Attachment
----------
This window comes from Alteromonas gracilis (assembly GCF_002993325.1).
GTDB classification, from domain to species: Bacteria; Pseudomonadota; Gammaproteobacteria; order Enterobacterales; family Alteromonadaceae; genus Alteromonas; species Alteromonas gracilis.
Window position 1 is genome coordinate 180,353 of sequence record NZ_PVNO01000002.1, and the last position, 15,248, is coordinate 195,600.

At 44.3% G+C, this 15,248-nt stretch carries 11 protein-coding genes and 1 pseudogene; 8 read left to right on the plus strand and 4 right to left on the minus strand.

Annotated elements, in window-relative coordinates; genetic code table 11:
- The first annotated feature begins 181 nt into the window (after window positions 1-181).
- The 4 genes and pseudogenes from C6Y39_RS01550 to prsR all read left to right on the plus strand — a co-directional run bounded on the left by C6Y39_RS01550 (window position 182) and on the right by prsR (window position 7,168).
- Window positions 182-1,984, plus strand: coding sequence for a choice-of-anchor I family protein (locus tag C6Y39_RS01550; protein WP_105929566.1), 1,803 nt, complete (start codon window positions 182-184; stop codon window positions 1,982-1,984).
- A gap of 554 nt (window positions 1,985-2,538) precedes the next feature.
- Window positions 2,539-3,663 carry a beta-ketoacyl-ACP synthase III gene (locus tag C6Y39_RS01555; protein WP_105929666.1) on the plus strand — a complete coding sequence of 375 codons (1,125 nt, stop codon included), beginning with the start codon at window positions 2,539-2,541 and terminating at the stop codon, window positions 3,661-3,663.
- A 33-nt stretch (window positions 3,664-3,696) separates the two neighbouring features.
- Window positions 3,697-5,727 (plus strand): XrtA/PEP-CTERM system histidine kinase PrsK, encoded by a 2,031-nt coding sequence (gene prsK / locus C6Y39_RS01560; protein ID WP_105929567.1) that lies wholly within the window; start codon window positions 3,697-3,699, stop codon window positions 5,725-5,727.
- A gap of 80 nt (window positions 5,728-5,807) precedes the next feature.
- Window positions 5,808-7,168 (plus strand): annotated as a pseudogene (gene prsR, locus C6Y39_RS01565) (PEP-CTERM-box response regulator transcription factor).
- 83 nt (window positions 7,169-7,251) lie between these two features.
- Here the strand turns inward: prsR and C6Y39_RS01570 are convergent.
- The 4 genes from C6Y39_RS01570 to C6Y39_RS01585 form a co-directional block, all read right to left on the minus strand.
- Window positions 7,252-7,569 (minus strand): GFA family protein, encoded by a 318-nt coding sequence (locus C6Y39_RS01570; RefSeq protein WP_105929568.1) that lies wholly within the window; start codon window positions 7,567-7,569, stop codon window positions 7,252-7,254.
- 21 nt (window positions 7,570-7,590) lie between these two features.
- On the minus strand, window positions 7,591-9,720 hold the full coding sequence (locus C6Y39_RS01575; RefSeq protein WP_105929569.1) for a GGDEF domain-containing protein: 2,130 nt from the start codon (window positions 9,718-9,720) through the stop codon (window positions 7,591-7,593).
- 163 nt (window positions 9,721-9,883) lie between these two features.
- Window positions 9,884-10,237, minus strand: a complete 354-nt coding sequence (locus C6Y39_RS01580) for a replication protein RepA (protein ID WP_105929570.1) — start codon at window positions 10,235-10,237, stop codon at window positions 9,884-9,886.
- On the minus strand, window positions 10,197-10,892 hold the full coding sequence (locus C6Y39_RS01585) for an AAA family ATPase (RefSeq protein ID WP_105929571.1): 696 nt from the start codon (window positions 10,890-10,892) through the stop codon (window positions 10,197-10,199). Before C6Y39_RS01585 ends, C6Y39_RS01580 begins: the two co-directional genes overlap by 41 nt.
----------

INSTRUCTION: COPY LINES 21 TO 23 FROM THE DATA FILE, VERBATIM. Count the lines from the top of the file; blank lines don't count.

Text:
- 163 nt (window positions 9,721-9,883) lie between these two features.
- Window positions 9,884-10,237, minus strand: a complete 354-nt coding sequence (locus C6Y39_RS01580) for a replication protein RepA (protein ID WP_105929570.1) — start codon at window positions 10,235-10,237, stop codon at window positions 9,884-9,886.
- On the minus strand, window positions 10,197-10,892 hold the full coding sequence (locus C6Y39_RS01585) for an AAA family ATPase (RefSeq protein ID WP_105929571.1): 696 nt from the start codon (window positions 10,890-10,892) through the stop codon (window positions 10,197-10,199). Before C6Y39_RS01585 ends, C6Y39_RS01580 begins: the two co-directional genes overlap by 41 nt.